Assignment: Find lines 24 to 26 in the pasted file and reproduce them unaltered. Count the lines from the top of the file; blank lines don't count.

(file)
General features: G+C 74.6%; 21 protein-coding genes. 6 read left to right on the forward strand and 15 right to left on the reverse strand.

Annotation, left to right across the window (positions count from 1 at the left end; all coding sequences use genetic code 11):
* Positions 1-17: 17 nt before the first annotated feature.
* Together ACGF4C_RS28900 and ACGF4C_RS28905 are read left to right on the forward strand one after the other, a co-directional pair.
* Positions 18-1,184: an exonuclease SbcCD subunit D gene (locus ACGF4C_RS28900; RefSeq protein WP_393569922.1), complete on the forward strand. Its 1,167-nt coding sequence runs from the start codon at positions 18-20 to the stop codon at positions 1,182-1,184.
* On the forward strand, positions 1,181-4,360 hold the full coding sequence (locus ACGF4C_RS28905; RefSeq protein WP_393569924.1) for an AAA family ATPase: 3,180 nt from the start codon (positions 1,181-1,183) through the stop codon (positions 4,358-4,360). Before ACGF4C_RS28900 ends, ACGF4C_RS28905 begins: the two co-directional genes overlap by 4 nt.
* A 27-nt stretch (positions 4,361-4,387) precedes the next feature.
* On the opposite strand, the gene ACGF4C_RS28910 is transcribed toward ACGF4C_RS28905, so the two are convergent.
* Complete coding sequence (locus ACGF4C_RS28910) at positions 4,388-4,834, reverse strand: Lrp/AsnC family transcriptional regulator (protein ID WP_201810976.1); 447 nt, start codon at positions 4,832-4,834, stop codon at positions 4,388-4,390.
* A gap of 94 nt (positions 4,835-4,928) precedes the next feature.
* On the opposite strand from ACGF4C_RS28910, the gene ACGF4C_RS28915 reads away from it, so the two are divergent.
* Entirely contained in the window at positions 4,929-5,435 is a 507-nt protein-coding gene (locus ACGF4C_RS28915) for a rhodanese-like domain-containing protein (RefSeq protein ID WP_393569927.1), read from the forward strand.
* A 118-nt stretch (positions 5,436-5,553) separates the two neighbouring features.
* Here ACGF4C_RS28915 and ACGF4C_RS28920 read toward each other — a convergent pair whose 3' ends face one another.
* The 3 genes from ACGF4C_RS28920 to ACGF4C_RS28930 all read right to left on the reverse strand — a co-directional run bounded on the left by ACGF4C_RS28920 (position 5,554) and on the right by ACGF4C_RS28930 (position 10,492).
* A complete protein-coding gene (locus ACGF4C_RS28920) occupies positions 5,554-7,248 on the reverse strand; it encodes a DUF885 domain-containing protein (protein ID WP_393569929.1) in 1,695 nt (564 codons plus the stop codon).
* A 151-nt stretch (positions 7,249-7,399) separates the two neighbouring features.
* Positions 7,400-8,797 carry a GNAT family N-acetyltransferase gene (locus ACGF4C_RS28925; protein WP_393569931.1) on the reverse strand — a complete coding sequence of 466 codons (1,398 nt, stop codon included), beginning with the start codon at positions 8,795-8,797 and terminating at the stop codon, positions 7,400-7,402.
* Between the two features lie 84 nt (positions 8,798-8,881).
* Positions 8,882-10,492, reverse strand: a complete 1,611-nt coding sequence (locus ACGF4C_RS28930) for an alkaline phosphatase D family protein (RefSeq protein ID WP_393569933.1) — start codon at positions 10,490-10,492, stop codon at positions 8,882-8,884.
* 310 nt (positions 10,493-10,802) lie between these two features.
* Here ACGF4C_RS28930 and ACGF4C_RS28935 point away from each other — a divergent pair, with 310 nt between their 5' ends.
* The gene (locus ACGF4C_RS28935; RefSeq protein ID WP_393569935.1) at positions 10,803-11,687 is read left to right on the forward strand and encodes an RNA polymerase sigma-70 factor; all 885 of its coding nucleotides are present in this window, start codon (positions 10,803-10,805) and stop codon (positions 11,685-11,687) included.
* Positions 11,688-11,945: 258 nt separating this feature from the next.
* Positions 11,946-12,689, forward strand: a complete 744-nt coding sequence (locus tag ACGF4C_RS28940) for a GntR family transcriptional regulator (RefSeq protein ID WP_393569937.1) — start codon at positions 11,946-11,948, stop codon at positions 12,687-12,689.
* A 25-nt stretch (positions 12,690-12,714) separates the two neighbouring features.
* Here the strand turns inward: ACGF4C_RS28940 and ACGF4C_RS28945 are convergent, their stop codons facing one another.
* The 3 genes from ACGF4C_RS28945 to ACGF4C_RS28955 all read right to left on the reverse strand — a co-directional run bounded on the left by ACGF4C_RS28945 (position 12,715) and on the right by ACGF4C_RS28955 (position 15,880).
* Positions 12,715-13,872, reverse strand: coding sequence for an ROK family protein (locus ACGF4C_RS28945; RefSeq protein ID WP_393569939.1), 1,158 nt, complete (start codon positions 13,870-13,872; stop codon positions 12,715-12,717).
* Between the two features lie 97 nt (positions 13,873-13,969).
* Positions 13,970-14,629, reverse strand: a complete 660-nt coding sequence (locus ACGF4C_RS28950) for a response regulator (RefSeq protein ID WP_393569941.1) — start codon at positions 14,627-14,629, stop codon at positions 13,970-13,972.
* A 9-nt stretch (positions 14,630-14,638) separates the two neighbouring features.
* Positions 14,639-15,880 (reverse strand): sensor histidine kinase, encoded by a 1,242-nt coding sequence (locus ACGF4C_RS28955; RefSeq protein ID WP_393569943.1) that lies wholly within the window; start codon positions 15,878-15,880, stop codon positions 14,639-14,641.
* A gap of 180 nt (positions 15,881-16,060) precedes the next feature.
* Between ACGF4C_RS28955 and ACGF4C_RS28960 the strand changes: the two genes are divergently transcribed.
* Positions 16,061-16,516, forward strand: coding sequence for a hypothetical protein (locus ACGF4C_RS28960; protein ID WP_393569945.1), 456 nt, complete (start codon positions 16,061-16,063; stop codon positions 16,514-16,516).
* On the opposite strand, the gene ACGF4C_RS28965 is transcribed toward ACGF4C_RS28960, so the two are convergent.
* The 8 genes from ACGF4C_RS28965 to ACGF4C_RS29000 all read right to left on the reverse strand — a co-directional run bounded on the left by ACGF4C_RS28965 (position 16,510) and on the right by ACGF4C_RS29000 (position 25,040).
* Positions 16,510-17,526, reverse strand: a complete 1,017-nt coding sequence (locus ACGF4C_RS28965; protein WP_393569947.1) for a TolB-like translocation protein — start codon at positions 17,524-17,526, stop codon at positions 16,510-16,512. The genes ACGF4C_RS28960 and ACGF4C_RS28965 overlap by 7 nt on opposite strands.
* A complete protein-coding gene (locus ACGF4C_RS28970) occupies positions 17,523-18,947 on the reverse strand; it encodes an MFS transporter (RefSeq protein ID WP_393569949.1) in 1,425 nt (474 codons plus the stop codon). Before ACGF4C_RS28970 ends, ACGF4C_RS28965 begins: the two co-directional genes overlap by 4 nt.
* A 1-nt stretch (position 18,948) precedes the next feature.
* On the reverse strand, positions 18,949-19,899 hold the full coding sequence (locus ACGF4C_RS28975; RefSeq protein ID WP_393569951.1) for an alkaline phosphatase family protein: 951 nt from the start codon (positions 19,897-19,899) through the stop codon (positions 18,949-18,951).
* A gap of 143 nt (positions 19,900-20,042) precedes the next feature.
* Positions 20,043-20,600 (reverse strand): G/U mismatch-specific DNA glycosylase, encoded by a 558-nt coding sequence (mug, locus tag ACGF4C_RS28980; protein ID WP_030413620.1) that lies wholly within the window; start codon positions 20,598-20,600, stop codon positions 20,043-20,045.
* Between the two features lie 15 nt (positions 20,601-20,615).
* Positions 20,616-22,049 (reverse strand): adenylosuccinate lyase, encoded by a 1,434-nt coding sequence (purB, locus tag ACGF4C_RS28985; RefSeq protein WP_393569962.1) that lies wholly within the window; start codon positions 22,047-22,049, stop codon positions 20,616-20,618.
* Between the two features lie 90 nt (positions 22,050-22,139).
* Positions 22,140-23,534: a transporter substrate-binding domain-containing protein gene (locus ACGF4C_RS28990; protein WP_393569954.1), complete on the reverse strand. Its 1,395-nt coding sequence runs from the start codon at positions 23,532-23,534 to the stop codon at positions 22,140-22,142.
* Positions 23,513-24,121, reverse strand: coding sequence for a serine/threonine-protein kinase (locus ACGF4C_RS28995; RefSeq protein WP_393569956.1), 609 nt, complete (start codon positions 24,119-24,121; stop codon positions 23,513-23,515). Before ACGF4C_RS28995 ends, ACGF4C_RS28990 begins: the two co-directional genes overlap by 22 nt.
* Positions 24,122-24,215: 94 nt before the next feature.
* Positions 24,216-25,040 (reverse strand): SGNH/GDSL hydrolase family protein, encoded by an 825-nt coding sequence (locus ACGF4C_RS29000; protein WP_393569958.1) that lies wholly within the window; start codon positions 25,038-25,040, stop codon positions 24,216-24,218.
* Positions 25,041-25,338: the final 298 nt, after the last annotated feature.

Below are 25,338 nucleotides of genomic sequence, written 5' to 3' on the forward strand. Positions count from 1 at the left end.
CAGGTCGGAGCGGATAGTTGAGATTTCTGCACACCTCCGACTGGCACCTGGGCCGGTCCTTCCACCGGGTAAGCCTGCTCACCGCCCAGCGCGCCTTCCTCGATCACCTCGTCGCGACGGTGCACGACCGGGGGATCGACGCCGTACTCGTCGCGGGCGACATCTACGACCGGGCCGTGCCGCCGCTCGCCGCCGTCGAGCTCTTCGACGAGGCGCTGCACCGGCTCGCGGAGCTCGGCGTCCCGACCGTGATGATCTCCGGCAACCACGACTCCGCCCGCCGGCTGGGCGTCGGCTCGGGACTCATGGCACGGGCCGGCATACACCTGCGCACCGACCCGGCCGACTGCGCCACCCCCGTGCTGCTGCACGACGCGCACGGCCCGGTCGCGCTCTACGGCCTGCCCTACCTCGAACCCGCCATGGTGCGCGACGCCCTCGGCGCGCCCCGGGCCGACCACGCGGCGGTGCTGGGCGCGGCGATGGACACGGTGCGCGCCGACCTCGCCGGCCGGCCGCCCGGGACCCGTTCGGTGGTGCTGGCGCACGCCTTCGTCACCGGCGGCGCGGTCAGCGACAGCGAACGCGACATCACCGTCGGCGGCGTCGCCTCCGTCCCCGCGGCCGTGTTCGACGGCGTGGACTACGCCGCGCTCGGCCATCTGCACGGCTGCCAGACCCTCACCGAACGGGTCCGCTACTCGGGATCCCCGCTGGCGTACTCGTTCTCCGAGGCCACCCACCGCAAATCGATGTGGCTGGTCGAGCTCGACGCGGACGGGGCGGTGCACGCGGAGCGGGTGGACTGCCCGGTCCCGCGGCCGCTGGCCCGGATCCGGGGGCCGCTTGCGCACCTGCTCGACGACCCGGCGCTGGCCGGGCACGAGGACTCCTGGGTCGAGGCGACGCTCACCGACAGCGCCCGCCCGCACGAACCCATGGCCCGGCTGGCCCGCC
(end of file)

* Positions 11,688-11,945: 258 nt separating this feature from the next.
* Positions 11,946-12,689, forward strand: a complete 744-nt coding sequence (locus tag ACGF4C_RS28940) for a GntR family transcriptional regulator (RefSeq protein ID WP_393569937.1) — start codon at positions 11,946-11,948, stop codon at positions 12,687-12,689.
* A 25-nt stretch (positions 12,690-12,714) separates the two neighbouring features.